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The risks of cohabiting before divorcing

February 2018

An extra marital affair is one of the most common reasons for the end of a marriage. But much to the surprise of many, the adulterer will not automatically receive a lesser financial settlement because of their infidelity. The outcome may be different however if there is a new relationship leading to cohabitation before the divorce process is complete. 
 
Firstly, the party cohabiting will have to answer questions about their intention regarding the new relationship, such as whether they intend to remarry. They will also have to disclose any information they have about their partner’s financial position.
 
Arguably, from a practical perspective, the cohabiting spouse does not have as big a need of a share of the matrimonial money and/or property because their need for housing is already met. They may also be pooling resources with their new partner in terms of funds and mortgage capacity. 
 
However, cohabitees do not acquire the same financial rights as if they were married. This means if the relationship breaks down they may be left in financial difficulty. In a recent case, a judge said that the presence of a new partner does not lessen needs and a person should not be forced to marry for financial reasons. Even if one party cohabits with a new partner, their former spouse’s financial obligations can still continue after divorce.
 
However, every case is different and each scenario will be individually considered. Judges have a great deal of discretion and in some cases may decide that the cohabitation should have the effect of reducing the financial award for one party.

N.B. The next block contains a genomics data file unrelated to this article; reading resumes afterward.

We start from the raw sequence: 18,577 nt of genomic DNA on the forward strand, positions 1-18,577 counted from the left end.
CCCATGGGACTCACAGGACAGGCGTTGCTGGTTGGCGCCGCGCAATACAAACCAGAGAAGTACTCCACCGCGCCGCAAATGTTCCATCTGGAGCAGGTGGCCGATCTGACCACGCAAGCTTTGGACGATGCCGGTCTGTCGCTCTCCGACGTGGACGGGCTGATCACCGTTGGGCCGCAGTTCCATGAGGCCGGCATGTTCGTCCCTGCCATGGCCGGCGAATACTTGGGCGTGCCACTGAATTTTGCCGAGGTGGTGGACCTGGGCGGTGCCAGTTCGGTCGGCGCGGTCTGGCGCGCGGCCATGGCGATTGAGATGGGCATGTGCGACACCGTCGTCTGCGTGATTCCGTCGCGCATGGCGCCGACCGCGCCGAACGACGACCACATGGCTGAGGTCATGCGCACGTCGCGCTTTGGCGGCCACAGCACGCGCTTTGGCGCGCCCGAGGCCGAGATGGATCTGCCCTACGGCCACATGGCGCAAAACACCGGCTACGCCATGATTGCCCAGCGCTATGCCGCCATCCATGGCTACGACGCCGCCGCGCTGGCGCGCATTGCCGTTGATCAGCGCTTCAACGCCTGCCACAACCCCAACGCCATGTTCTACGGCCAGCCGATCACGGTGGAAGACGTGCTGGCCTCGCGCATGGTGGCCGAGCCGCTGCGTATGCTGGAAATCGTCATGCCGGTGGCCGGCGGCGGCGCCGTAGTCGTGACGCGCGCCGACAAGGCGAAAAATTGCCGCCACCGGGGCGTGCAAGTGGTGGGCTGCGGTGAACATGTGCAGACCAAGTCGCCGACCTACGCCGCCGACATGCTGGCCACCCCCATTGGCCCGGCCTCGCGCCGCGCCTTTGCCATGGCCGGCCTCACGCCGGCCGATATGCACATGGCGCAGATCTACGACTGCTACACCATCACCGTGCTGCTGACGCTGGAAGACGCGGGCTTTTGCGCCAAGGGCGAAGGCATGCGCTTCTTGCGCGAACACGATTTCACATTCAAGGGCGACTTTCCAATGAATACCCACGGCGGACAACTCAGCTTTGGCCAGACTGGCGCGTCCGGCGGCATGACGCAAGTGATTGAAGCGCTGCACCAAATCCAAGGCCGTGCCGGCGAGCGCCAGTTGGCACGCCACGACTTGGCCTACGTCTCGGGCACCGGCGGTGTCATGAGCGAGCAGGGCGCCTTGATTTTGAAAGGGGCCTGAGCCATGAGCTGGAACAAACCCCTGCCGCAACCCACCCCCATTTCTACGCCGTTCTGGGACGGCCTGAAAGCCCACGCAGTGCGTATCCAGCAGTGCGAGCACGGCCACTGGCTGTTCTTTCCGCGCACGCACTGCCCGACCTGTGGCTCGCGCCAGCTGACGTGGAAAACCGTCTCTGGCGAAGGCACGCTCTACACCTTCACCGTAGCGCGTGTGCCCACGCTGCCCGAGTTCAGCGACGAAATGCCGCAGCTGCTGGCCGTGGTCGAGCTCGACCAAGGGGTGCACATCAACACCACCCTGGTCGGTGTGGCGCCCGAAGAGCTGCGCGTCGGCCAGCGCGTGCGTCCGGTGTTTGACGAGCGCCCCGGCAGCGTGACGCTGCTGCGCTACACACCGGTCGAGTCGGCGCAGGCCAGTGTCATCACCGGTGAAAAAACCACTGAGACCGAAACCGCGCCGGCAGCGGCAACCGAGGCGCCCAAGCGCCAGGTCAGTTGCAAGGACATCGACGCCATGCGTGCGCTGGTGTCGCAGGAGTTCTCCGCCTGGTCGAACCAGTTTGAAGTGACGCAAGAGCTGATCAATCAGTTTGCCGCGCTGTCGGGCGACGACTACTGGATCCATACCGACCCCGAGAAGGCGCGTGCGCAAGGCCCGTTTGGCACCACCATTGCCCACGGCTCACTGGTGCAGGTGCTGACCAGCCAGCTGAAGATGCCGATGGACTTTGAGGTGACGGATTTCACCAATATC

Cohabiting after divorce may bring an end to any spousal maintenance payments the now cohabiting party may have been receiving. However, if the cohabitation starts within a year or so after the divorce, there is a risk that the other party may try to revisit the financial outcome on the basis that the cohabiting party had not been honest about their intentions when the settlement was reached or the Judge made their decision.
 
As it is still a grey area with valid arguments on both sides, the decision as to whether to cohabit is a potentially difficult one to make.

The contents of this article are intended for general information purposes only and shall not be deemed to be, or constitute legal advice. We cannot accept responsibility for any loss as a result of acts or omissions taken in respect of this article.

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